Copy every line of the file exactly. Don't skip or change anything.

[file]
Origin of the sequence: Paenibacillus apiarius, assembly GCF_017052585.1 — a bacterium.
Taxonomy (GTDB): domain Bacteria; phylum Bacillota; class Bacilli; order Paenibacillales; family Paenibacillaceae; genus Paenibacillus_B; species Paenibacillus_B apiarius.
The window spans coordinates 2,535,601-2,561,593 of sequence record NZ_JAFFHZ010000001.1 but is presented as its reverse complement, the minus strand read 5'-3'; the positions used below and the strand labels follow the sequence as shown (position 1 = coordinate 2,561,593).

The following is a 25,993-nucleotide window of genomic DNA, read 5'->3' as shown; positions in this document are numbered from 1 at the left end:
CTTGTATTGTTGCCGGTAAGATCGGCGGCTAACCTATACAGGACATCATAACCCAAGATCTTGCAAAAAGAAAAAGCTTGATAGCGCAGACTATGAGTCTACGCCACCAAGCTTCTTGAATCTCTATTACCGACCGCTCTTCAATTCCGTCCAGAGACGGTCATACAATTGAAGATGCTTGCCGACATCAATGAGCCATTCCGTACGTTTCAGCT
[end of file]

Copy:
Origin of the sequence: Paenibacillus apiarius, assembly GCF_017052585.1 — a bacterium.
Taxonomy (GTDB): domain Bacteria; phylum Bacillota; class Bacilli; order Paenibacillales; family Paenibacillaceae; genus Paenibacillus_B; species Paenibacillus_B apiarius.
The window spans coordinates 2,535,601-2,561,593 of sequence record NZ_JAFFHZ010000001.1 but is presented as its reverse complement, the minus strand read 5'-3'; the positions used below and the strand labels follow the sequence as shown (position 1 = coordinate 2,561,593).

The following is a 25,993-nucleotide window of genomic DNA, read 5'->3' as shown; positions in this document are numbered from 1 at the left end:
CTTGTATTGTTGCCGGTAAGATCGGCGGCTAACCTATACAGGACATCATAACCCAAGATCTTGCAAAAAGAAAAAGCTTGATAGCGCAGACTATGAGTCTACGCCACCAAGCTTCTTGAATCTCTATTACCGACCGCTCTTCAATTCCGTCCAGAGACGGTCATACAATTGAAGATGCTTGCCGACATCAATGAGCCATTCCGTACGTTTCAGCT